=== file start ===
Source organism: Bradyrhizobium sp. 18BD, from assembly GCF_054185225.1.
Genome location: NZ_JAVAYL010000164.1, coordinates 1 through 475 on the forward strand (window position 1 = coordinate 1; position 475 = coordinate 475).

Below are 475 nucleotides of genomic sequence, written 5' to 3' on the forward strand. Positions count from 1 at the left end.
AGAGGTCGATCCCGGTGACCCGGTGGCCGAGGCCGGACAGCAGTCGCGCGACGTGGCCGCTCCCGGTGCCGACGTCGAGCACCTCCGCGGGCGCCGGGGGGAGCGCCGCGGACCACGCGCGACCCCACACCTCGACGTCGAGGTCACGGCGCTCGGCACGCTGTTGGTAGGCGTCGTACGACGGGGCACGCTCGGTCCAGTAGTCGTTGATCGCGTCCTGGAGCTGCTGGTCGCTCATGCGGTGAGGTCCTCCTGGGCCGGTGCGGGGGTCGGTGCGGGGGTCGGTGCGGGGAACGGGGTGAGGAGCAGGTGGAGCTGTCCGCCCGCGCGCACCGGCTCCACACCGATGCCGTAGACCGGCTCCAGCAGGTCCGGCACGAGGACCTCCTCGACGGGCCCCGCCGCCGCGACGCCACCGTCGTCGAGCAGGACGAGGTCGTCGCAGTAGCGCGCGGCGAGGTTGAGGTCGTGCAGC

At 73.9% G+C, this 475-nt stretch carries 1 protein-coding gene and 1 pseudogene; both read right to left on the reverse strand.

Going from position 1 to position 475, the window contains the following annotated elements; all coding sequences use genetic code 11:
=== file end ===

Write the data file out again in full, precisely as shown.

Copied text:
Source organism: Bradyrhizobium sp. 18BD, from assembly GCF_054185225.1.
Genome location: NZ_JAVAYL010000164.1, coordinates 1 through 475 on the forward strand (window position 1 = coordinate 1; position 475 = coordinate 475).

Below are 475 nucleotides of genomic sequence, written 5' to 3' on the forward strand. Positions count from 1 at the left end.
AGAGGTCGATCCCGGTGACCCGGTGGCCGAGGCCGGACAGCAGTCGCGCGACGTGGCCGCTCCCGGTGCCGACGTCGAGCACCTCCGCGGGCGCCGGGGGGAGCGCCGCGGACCACGCGCGACCCCACACCTCGACGTCGAGGTCACGGCGCTCGGCACGCTGTTGGTAGGCGTCGTACGACGGGGCACGCTCGGTCCAGTAGTCGTTGATCGCGTCCTGGAGCTGCTGGTCGCTCATGCGGTGAGGTCCTCCTGGGCCGGTGCGGGGGTCGGTGCGGGGGTCGGTGCGGGGAACGGGGTGAGGAGCAGGTGGAGCTGTCCGCCCGCGCGCACCGGCTCCACACCGATGCCGTAGACCGGCTCCAGCAGGTCCGGCACGAGGACCTCCTCGACGGGCCCCGCCGCCGCGACGCCACCGTCGTCGAGCAGGACGAGGTCGTCGCAGTAGCGCGCGGCGAGGTTGAGGTCGTGCAGC

At 73.9% G+C, this 475-nt stretch carries 1 protein-coding gene and 1 pseudogene; both read right to left on the reverse strand.

Going from position 1 to position 475, the window contains the following annotated elements; all coding sequences use genetic code 11: